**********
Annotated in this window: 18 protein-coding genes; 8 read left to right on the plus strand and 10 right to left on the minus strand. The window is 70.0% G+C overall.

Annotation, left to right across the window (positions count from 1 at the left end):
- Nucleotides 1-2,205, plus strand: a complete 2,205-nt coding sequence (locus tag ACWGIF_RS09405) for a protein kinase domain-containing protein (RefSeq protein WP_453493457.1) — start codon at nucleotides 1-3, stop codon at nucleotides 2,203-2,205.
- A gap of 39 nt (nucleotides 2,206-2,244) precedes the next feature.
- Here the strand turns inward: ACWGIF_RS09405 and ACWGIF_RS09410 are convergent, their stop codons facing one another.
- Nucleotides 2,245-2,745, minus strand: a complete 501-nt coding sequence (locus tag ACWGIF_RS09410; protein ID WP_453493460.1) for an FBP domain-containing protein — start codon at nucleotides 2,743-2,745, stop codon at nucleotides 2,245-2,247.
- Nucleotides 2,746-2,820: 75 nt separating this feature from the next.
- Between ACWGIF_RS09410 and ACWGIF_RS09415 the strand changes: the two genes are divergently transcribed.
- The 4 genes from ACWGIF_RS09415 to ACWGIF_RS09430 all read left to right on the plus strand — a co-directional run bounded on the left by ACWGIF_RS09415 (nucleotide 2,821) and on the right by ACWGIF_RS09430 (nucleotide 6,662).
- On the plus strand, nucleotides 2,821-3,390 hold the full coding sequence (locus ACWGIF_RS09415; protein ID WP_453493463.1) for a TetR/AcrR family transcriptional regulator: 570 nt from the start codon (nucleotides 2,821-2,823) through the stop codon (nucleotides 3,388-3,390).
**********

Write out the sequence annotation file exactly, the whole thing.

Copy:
Annotated in this window: 18 protein-coding genes; 8 read left to right on the plus strand and 10 right to left on the minus strand. The window is 70.0% G+C overall.

Annotation, left to right across the window (positions count from 1 at the left end):
- Nucleotides 1-2,205, plus strand: a complete 2,205-nt coding sequence (locus tag ACWGIF_RS09405) for a protein kinase domain-containing protein (RefSeq protein WP_453493457.1) — start codon at nucleotides 1-3, stop codon at nucleotides 2,203-2,205.
- A gap of 39 nt (nucleotides 2,206-2,244) precedes the next feature.
- Here the strand turns inward: ACWGIF_RS09405 and ACWGIF_RS09410 are convergent, their stop codons facing one another.
- Nucleotides 2,245-2,745, minus strand: a complete 501-nt coding sequence (locus tag ACWGIF_RS09410; protein ID WP_453493460.1) for an FBP domain-containing protein — start codon at nucleotides 2,743-2,745, stop codon at nucleotides 2,245-2,247.
- Nucleotides 2,746-2,820: 75 nt separating this feature from the next.
- Between ACWGIF_RS09410 and ACWGIF_RS09415 the strand changes: the two genes are divergently transcribed.
- The 4 genes from ACWGIF_RS09415 to ACWGIF_RS09430 all read left to right on the plus strand — a co-directional run bounded on the left by ACWGIF_RS09415 (nucleotide 2,821) and on the right by ACWGIF_RS09430 (nucleotide 6,662).
- On the plus strand, nucleotides 2,821-3,390 hold the full coding sequence (locus ACWGIF_RS09415; protein ID WP_453493463.1) for a TetR/AcrR family transcriptional regulator: 570 nt from the start codon (nucleotides 2,821-2,823) through the stop codon (nucleotides 3,388-3,390).